Accounting Unplugged

Frustrated Commenter

Posted in Uncategorized by Erin Lawlor on the December 4th, 2008

I just finished with one of my favorite guilty pleasures.  I listen to a weekly podcast done by a couple of guys that started a new site/service for programmers called stackoverflow.  Since I am not a programmer, I feel a little bit like a voyeur listening to their podcasts but they are really smart and they talk about the human aspects of programming that are easily relatable.

I stumbled upon a blog called Joel on Software a couple of years ago and have been a fan and a reader ever since.  So, when the writer, Joel Spolsky, partnered up with Jeff Atwood ( for this new site, I was curious and when I started listening to their weekly podcasts (they’ve done 32 as of this writing) I was hooked.

This week, their podcast included a topic that I wanted to talk about and relate to my experience in writing my “blog”.  I encourage you to follow the link above for stackoverflow and listen to the latest podcast (at least starting at about 34:45 and ending at about 55:15) the discussion is very insightful.

The topic I want to write about is how to stay positive after receiving negative feedback.  Actually, I have received both good and bad feedback for my site, I try to give them equal consideration.  I received one comment that told me my site was poo.  My initial reaction to that comment was that the person was just mean because clearly, my site is not poo to me.  But then I tried to be more open to what that person might be trying to tell me.  Perhaps that person was looking for a quick answer to a question and was frustrated because it is likely that there are no quick answers here.   In that sense, I failed the frustrated commenter.

The negative comment caused me to evaluate my writing more than any positive comment would.  I am still not a quick answer person but I do try to keep in mind that posts that are too wordy are boring and unhelpful.  My conclusion is that instead of allowing negative comments to hurt your feelings, step back and take another look and decide what there is to be learned from them.  Don’t dwell on the negative, instead, appreciate the opportunity to learn from it.  Applying this philosophy to the negative feedback you receive in life – including unsuccessful sales, job interviews or blogs can only help you to improve and become more successful.

To address the frustrated commenter, the only possible way I can give a quick answer is to have a clear question first.  I invite/encourage you to put your questions in the comment section.   It is likely that either I or other readers will be able to provide an answer that will be helpful for you.

Add Value

Posted in 6. Operations by Erin Lawlor on the December 1st, 2008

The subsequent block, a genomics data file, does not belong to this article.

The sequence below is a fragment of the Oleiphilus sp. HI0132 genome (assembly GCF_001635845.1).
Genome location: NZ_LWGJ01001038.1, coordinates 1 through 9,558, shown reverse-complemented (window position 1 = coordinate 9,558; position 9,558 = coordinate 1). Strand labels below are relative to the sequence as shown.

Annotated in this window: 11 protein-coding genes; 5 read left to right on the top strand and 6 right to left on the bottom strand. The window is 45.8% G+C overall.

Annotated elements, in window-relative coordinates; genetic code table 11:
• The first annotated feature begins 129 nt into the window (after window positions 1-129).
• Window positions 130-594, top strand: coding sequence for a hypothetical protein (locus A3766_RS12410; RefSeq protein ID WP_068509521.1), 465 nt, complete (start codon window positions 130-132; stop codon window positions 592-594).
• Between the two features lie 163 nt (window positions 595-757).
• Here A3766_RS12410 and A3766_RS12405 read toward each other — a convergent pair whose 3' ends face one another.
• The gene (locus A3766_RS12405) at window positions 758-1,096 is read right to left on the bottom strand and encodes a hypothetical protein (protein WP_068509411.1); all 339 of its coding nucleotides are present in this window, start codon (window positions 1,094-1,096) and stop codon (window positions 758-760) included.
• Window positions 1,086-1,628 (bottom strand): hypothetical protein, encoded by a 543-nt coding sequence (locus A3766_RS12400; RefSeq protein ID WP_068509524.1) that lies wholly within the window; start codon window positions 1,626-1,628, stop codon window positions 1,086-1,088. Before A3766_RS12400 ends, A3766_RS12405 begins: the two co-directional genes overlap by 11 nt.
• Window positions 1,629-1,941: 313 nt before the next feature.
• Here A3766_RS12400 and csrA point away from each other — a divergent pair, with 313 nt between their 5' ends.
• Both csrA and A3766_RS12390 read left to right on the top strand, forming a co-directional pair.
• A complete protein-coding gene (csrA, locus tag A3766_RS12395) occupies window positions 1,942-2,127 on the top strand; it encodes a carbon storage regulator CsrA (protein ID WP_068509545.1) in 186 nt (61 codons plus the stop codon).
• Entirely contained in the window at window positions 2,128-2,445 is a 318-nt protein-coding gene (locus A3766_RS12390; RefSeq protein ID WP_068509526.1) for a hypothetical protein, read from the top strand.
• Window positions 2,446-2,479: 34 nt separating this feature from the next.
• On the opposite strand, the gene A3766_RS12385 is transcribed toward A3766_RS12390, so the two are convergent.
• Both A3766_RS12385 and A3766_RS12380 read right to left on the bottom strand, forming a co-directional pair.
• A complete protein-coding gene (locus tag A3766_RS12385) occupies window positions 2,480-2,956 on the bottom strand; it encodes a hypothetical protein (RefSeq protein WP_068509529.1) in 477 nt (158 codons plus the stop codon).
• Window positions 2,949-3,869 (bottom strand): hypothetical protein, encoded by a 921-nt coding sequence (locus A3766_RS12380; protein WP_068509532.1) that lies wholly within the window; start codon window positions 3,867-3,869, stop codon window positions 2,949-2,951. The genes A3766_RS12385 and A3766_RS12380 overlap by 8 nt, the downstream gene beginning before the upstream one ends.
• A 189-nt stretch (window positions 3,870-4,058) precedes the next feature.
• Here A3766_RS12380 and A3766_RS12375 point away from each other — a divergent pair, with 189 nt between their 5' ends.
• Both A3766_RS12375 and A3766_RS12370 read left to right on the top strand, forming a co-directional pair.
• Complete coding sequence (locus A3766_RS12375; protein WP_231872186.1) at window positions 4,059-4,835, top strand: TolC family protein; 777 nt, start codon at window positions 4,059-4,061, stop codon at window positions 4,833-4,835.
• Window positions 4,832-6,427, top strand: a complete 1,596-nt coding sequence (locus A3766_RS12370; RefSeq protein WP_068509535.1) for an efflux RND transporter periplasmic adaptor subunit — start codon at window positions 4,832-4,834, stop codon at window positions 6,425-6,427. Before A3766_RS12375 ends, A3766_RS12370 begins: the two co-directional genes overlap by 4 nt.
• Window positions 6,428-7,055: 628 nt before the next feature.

<< How to Use Financials and Ratios

Businesses live or die on the value of their products and services.   Similarly, individuals and departments within businesses survive on the value of their internal products.  Accounting is no different.  Accounting provides both services and products that add value to an organization.

The most important thing in accounting is to understand accounting and your own accounting systems.  But, if you want to truly succeed, think beyond debits, credits and reconciliations and become an expert in your company’s industry.   Financial accounting knowledge transfers fairly seamlessly from one business to another but specific industry and management accounting knowledge may not and it is through that kind of knowledge that you can add value to your organization.

Research your industry, spend time with operations people, become familiar with what their processes are and the order in which they occur.   Learn how they use their information systems, understand the logic behind both the information they track and the order in which that information is organized.  Become familiar with the way your systems interact, how they are dependent on each other and how they are independent of each other.   Find out from them what information they have and what information they wish they could have.  Ask them if they use reports from accounting, if so, do they find them to be reliable, timely and useful.  (Always make sure to have the appropriate permissions for internal research).

As an accountant you perform the financial functions that keep a business going but you are also the custodian of a wide variety of business information.  In addition to standard accounting data, you have access to information about lenders, suppliers, customers and operations.  As you increase your understanding of your company and industry you will increase your understanding of the information available to you.   Find ways to increase and improve the information you can make available to your company and you will have a real impact on its success and on the value you add to it.

© 2008-2010 Erin Lawlor

<< How to Use Financials and Ratios

**disclaimer: All information posted on this blog is from my own experience and training. The guidelines I present are general and in my experience, standard practice. I do not write with authority from any Accounting Standards Boards.